One impetus for creating this list was to tell basketball theory through the history of its megastars: The limitations of scoring (Wilt); issues with fit (Wilt again); the offensive dominance of perimeter players who can score and pass (West and Oscar); the rise of the 3-point shot and off-ball value (Reggie Miller); the ball-dominators that led to today’s pace and space (Magic and Nash); and the general underestimation of help defense (we’ll get to that in the top eight).
I originally thought 20 or 25 players could convey all of these themes. But making a list of 20 requires researching far more than that, and some of the 20-something stories were too compelling to omit. So I extended the list, and 40 seemed like a good place to redraw the line. From a career value standpoint, the separation at that point is so small (if at all), that the difference between No. 10 (Magic) and No. 9 (Wilt) is roughly the distance between No. 31 and No. 51. So players 34 to 40 are quite comparable, and things only grow tighter after that.
The final spot at No. 40 came down to Ray Allen and Dave Cowens. Cowens had a decent peak (solid passing, good defense and massive rebounding), but his career was short-lived. Also close were: Gary Payton (solid offensively but overvalued on D); George Gervin (a one-dimensional scoring machine); Isiah Thomas (an excellent creator/passer and scrappy defender who struggled with efficiency/shot-selection and produced only six all-league level years); Elvin Hayes (a low-efficiency, non-passing scorer, but an excellent defender for a decade); Dikembe Mutombo (a decade of elite defense with barely subpar offense); and Alonzo Mourning (similar in makeup to Patrick Ewing but with only eight good years.)
Without further ado, players 36-40 in short form, followed by 31-35 in the next post:
Allen was cut from Miller’s off-ball cloth, curling around screens for open jumpers or spotting up behind the arc for 3-point daggers. He improved his shooting accuracy in his second season (1998), jumping into the high-80s in free throw percentage, and he hit the low-90s by 2003. His 3-point shooting jumped from 36 percent to 42 percent in 2000, and for the next decade Allen sniped at 40 percent from downtown on relatively high volume.1 Unlike Miller, Allen shot well off the dribble, pulling up from all over the court with his superior handle. However, he wasn’t nearly as proficient at drawing fouls, nor was he always as decisive with his actions.2 He wasn’t a great passer either, but he was capable of good finds and added value with his off-ball gravity, stretching defenses that worried about his shooting.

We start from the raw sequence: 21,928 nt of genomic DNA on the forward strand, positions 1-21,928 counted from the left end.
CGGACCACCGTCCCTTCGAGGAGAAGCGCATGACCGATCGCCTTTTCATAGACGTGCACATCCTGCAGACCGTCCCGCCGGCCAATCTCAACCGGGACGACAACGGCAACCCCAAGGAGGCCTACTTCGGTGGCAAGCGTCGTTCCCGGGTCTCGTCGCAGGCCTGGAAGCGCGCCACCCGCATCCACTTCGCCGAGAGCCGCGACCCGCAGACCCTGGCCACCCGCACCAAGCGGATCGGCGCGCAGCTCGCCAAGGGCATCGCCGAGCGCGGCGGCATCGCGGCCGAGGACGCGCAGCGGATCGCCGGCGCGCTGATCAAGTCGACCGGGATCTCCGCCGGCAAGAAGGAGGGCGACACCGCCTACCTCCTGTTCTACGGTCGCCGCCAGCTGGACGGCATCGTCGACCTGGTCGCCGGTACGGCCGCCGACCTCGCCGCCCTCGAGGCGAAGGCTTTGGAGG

Defensively, Allen’s lack of size (6-foot-5) and quickness hamstrung him a bit. He wasn’t a great ball-defender in his Milwaukee and Seattle seasons, taken off the dribble regularly while too small to bother larger opponents. He couldn’t really provide help at the rim, but his defensive rebounding was decent, posting relative rates between the 64th and 77th percentile in seven of his first eight years.3 In Boston, he played smarter defense, coached into a scheme that allowed him to use reflexes and guile to contain perimeter scorers fairly well. He was sound off the ball — his error rates from my 2010-11 tracking were slightly above average — rarely making spectacular plays yet often in good help position when necessary.
The Bucks trended upward as Allen developed. In 1998, they played 29 games at full-strength and posted a 2.2 SRS (47-win pace) with offensive talent like Glenn Robinson and Terrell Brandon. In ’99, they crossed the .500 mark for a full season for the first time since 1991, despite only 19 combined games from Brandon and replacement Sam Cassell. The all-offense Bucks inched forward again in Allen’s signature 2001 season, posting a +5.8 relative offensive rating (rORtg) en route to a 50-win pace (3.1 SRS). However their success was short-lived, and while the offenses continued to perform well, a no-D approach rendered them non-contenders.
In his first full season in Seattle (2004), Allen missed 22 games where the team was otherwise healthy. His absence was barely felt, as the Sonics improved from a 40-win pace without him (-0.3 SRS) to a 45-win pace with him (1.4 SRS). In 2005, Allen led another offensively-slanted team to a near-repeat result of the ’01 Bucks, with an rORtg near +6 and a win-pace of 49 (2.6 SRS). In 2007, he missed significant time again, and in 29 full-strength games the Sonics played like a 42-win team (0.2 SRS), only slightly better than in 19 otherwise healthy games without him (34-win pace or -2.6 SRS). These bland WOWY results make sense given how much offense those rosters had, but they also hint at an inability to carry teams.
While Miller exploded in the playoffs, Allen merely maintained his numbers during his best years. In Boston, his production dipped heavily and his playoff efficiency hovered between +3 and +5 percent. He is 17th in four-year peaks for offensive adjusted-plus minus (APM), although his defense prevents him from shining in that metric. He had excellent longevity, playing well from 1999-2011, but his durability cost him a touch. (He lost the 2007 season to injury.) That’s still a dozen All-Star level seasons and seven or eight years worthy of all-league honors by my count.
Drexler started slowly in 1984, a shell of his future self. He provided quick scoring punch and some athleticism off the bench, but his game was relatively raw then. He was athletic enough to glide in for help blocks at the rim, although his positioning on defense wasn’t always ideal, his rotations sometimes a step slow. As he entered his prime years in the late ’80s, he excelled in transition and as a finisher. His passing was above par and his decision-making much improved. By 1986 (his third year), he took on a sizable load, mixing scoring with playmaking.